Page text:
FAST 50: Unique name resonates with customers
DOTMLPFI stands for what it does
- By Nick Wakeman
- Aug 17, 2012
There is no shortage of unusual company names in the government market. Often they are amalgamations of two or three words that connote power, speed or flexibility.
But Thomas Belke took a more direct route when he founded his company. He picked DOTMLPFI Inc., the acronym for the kind of acquisition support services the company provides. It stands for doctrine, organization, training, materiel, leadership and education, personnel, facilities and interoperability, which is a group of skills defense buyers are required to master.
“The general public may not know what it means, but decision-makers in the acquisition world do,” said Belke, who founded the company in 2007. He graduated from the U.S. Naval Academy and worked for several large defense contractors. He’s also a Navy reservist, who retired as a captain.
The company’s name might be unusual, but Belke said it isn’t a limitation. In fact, the opposite is true. “The name is expansive enough that you can do just about anything in the defense contracting world,” he said.
That name and the skills behind it have resonated with customers as the company lands at the No. 32 spot on the Fast 50 in its first year of eligibility with a 94.09 compound annual growth rate from 2007 through 2011.
The demand for the consulting, engineering, and research and development services the company provides reflects the need for large prime contractors and defense agencies to develop capabilities, not just buy materiel, Belke said.
Some examples of what DOTMLPFI does include helping NATO develop a maritime situational awareness system to fight pirates in the Indian Ocean and helping the U.S. military develop missile defense capabilities, including modeling and simulation, he said.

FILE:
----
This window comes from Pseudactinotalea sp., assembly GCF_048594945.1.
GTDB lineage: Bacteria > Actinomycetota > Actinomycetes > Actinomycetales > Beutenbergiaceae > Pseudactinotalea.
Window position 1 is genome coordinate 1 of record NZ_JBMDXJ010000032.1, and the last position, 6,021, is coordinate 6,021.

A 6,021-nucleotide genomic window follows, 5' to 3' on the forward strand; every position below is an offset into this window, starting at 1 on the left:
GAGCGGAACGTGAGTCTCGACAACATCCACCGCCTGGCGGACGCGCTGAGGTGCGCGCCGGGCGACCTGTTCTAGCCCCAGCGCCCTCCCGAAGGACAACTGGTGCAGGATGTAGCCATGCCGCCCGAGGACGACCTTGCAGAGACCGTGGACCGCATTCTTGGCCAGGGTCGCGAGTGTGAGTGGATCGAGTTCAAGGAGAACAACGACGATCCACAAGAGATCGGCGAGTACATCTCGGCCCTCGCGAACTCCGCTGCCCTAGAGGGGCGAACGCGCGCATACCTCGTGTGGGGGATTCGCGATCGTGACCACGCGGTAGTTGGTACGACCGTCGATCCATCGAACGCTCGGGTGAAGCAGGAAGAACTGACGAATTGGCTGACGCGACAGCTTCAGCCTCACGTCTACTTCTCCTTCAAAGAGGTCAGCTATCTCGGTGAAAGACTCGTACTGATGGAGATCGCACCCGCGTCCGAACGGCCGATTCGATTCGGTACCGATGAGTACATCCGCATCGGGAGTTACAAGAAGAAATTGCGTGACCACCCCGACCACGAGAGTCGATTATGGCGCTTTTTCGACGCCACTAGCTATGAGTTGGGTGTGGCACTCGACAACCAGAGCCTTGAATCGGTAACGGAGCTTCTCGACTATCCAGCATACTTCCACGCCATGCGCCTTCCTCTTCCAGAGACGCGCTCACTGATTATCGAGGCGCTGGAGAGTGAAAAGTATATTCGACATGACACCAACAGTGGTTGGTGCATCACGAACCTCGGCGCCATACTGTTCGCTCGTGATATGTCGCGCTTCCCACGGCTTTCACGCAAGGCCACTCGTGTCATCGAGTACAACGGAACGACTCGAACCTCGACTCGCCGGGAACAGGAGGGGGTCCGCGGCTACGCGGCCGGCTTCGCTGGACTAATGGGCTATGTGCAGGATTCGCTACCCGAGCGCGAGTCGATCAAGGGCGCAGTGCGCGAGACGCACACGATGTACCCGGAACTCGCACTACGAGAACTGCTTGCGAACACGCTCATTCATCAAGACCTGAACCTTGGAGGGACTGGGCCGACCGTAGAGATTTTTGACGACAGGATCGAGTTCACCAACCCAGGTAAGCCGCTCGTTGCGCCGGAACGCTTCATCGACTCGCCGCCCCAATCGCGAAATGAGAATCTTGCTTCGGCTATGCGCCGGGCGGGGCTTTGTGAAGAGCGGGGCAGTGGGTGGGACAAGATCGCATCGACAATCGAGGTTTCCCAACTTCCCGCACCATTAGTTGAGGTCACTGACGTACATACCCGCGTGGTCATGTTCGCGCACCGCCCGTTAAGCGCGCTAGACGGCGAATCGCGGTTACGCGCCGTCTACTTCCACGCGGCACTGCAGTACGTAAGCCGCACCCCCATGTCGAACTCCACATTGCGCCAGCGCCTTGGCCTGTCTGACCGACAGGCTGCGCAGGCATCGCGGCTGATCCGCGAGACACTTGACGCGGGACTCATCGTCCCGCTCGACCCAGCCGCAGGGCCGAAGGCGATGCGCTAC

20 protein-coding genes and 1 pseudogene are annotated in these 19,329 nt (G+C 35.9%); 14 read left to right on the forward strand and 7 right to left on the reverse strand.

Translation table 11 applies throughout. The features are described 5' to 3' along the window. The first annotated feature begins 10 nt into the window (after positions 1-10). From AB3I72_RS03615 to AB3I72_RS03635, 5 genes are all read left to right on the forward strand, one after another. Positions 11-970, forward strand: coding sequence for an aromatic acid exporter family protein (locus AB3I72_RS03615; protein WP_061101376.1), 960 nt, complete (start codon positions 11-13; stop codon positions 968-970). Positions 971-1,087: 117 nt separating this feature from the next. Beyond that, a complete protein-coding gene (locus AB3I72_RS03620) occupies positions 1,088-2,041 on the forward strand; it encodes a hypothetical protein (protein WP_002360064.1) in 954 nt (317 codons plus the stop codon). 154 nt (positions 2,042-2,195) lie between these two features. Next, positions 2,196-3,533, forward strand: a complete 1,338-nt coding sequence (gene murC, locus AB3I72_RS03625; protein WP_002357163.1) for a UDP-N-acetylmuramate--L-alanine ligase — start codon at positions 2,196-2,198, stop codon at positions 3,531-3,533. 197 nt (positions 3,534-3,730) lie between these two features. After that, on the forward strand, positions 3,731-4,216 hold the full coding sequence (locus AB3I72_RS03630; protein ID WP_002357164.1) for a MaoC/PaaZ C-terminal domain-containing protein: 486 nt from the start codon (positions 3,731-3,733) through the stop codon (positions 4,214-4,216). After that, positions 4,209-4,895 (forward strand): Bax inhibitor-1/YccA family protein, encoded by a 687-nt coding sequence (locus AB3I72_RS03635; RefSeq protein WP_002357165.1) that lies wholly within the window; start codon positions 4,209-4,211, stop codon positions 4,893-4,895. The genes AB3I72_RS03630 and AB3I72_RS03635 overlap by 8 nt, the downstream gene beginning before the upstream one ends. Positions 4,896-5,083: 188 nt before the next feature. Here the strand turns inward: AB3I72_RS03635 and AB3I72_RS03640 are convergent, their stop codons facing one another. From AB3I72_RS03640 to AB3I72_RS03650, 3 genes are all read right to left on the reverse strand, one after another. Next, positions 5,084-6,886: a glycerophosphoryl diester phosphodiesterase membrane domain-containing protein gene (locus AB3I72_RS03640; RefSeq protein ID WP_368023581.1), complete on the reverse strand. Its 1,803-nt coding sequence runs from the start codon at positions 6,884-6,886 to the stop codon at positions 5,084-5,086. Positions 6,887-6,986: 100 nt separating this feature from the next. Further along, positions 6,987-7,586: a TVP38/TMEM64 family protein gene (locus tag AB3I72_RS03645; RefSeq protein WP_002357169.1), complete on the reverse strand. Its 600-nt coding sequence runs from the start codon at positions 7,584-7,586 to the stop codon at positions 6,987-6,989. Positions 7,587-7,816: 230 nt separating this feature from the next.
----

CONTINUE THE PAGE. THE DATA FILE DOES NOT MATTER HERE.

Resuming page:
“For every live test you hear about in the news, there are millions of simulations that are done to check out different technical solutions,” Belke said. “That is part of what we do.”
The last large company Belke worked for was Booz Allen Hamilton. After spending several years helping the firm establish its office in Hampton Roads, Va., he decided to launch his own company.
“I went to them and explained what I wanted to do,” he said. “I wanted to leave on the best terms possible.”
As a result, DOTMLPFI participates on several Booz Allen contracts, including one with the Center for Army Lessons Learned. “As brigades return from deployment, we interview officers and senior enlisted and non-commissioned officers for innovation and things that should be passed on to other people who deploy in the future,” Belke said.
DOTMLPFI also partners with Booz Allen on a contract that supports the Naval Sea Systems Command’s Program Executive Office Submarines. Booz Allen, in turn, has teamed with DOTMLPFI on the Navy’s SeaPort-e, a large multiple-award task-order contract.
In addition, DOTMLPFI is working on a major project with NATO. Because of the economic downturn, member countries are reducing their contributions to the organization, which is forcing NATO to get leaner, Belke said. “We are working on streamlining their defense planning process,” he added.
Currently, its work with NATO represents about 70 percent of DOTMLPFI’s revenue; contracts with the U.S. military account for the remaining 30 percent. However, Belke said he expects it to become more of a 50-50 split by the end of the year, with U.S. revenue continuing to grow at a faster pace.
One key to the company’s success is that Belke isn’t afraid of making mistakes. When he was a child, he visited the National Baseball Hall of Fame in Cooperstown, N.Y., and saw that Babe Ruth was the home-run king but also the strikeout king. He said he often thinks about the juxtaposition of those two titles.
“When you are facing adversity and you strike out, you just have to get back up and keep going,” he said.
Nick Wakeman is the editor-in-chief of Washington Technology. Follow him on Twitter: @nick_wakeman.